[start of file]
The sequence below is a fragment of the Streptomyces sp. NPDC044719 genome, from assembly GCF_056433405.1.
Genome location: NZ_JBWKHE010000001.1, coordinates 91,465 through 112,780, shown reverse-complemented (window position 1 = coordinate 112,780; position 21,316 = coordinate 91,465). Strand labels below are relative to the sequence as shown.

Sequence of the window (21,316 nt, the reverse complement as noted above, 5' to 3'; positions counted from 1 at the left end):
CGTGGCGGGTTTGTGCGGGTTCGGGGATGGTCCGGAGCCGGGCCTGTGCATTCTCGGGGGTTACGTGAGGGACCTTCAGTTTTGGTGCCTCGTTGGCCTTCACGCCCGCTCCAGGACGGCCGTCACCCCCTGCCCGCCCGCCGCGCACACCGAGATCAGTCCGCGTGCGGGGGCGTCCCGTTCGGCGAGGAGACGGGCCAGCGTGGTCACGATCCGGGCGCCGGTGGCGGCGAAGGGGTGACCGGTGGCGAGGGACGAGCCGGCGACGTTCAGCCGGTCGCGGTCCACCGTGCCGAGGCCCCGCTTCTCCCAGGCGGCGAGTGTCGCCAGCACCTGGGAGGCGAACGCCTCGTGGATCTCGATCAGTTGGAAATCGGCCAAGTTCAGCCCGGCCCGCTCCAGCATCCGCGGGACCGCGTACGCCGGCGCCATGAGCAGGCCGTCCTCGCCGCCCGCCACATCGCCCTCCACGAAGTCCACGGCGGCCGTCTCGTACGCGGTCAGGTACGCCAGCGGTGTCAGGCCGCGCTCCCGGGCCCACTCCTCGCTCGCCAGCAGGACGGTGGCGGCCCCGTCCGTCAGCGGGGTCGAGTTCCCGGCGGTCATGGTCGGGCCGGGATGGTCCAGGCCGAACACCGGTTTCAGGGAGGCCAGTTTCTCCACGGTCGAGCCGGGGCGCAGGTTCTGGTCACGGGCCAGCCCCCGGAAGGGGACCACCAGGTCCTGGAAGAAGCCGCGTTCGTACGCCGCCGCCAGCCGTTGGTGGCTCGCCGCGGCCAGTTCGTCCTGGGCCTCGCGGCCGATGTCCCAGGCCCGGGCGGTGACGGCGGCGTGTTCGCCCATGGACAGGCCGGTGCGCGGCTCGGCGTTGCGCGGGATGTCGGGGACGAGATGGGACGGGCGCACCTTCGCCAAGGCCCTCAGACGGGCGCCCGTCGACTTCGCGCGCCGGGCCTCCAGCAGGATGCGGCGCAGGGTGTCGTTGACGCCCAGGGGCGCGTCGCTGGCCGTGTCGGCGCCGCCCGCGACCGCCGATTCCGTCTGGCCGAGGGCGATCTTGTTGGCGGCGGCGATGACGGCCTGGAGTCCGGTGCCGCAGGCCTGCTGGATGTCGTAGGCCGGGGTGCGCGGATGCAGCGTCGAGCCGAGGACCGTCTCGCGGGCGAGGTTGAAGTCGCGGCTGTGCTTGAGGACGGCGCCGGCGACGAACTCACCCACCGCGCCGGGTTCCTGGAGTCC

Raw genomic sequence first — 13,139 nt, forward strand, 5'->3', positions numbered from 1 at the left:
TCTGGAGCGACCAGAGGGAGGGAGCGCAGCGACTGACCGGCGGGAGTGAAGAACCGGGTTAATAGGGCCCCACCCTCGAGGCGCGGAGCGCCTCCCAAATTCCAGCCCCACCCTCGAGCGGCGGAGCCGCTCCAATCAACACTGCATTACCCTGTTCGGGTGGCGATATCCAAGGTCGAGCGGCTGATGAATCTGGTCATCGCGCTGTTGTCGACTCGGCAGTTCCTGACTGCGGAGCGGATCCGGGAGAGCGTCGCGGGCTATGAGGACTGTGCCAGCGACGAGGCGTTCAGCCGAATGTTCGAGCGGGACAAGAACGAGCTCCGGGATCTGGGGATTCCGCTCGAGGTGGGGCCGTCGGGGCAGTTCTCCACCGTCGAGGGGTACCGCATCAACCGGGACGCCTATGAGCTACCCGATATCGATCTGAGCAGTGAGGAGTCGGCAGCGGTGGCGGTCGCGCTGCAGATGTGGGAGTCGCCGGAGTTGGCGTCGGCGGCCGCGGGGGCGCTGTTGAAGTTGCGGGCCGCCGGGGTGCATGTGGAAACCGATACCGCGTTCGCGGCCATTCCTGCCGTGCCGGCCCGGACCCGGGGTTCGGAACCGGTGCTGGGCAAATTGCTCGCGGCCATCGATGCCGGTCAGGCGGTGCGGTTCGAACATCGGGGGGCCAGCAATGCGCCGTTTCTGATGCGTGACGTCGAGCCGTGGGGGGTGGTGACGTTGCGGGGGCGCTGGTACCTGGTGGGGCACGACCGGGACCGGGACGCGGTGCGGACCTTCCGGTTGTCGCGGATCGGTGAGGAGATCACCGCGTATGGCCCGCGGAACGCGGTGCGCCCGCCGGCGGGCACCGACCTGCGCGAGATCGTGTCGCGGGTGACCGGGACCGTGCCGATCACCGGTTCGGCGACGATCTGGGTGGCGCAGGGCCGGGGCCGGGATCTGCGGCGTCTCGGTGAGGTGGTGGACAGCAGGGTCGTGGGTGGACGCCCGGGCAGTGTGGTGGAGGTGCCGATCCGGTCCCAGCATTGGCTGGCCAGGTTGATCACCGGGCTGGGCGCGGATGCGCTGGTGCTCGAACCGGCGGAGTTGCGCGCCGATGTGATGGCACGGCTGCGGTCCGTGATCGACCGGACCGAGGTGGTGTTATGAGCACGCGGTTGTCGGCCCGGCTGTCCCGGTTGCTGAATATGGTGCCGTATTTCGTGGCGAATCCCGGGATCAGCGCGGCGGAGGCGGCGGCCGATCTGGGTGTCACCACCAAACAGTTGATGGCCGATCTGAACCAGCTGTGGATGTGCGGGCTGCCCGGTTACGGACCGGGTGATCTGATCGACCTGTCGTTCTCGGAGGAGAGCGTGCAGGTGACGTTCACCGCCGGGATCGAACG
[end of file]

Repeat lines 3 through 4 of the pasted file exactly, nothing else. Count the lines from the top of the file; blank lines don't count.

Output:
Sequence of the window (21,316 nt, the reverse complement as noted above, 5' to 3'; positions counted from 1 at the left end):
CGTGGCGGGTTTGTGCGGGTTCGGGGATGGTCCGGAGCCGGGCCTGTGCATTCTCGGGGGTTACGTGAGGGACCTTCAGTTTTGGTGCCTCGTTGGCCTTCACGCCCGCTCCAGGACGGCCGTCACCCCCTGCCCGCCCGCCGCGCACACCGAGATCAGTCCGCGTGCGGGGGCGTCCCGTTCGGCGAGGAGACGGGCCAGCGTGGTCACGATCCGGGCGCCGGTGGCGGCGAAGGGGTGACCGGTGGCGAGGGACGAGCCGGCGACGTTCAGCCGGTCGCGGTCCACCGTGCCGAGGCCCCGCTTCTCCCAGGCGGCGAGTGTCGCCAGCACCTGGGAGGCGAACGCCTCGTGGATCTCGATCAGTTGGAAATCGGCCAAGTTCAGCCCGGCCCGCTCCAGCATCCGCGGGACCGCGTACGCCGGCGCCATGAGCAGGCCGTCCTCGCCGCCCGCCACATCGCCCTCCACGAAGTCCACGGCGGCCGTCTCGTACGCGGTCAGGTACGCCAGCGGTGTCAGGCCGCGCTCCCGGGCCCACTCCTCGCTCGCCAGCAGGACGGTGGCGGCCCCGTCCGTCAGCGGGGTCGAGTTCCCGGCGGTCATGGTCGGGCCGGGATGGTCCAGGCCGAACACCGGTTTCAGGGAGGCCAGTTTCTCCACGGTCGAGCCGGGGCGCAGGTTCTGGTCACGGGCCAGCCCCCGGAAGGGGACCACCAGGTCCTGGAAGAAGCCGCGTTCGTACGCCGCCGCCAGCCGTTGGTGGCTCGCCGCGGCCAGTTCGTCCTGGGCCTCGCGGCCGATGTCCCAGGCCCGGGCGGTGACGGCGGCGTGTTCGCCCATGGACAGGCCGGTGCGCGGCTCGGCGTTGCGCGGGATGTCGGGGACGAGATGGGACGGGCGCACCTTCGCCAAGGCCCTCAGACGGGCGCCCGTCGACTTCGCGCGCCGGGCCTCCAGCAGGATGCGGCGCAGGGTGTCGTTGACGCCCAGGGGCGCGTCGCTGGCCGTGTCGGCGCCGCCCGCGACCGCCGATTCCGTCTGGCCGAGGGCGATCTTGTTGGCGGCGGCGATGACGGCCTGGAGTCCGGTGCCGCAGGCCTGCTGGATGTCGTAGGCCGGGGTGCGCGGATGCAGCGTCGAGCCGAGGACCGTCTCGCGGGCGAGGTTGAAGTCGCGGCTGTGCTTGAGGACGGCGCCGGCGACGAACTCACCCACCGCGCCGGGTTCCTGGAGTCC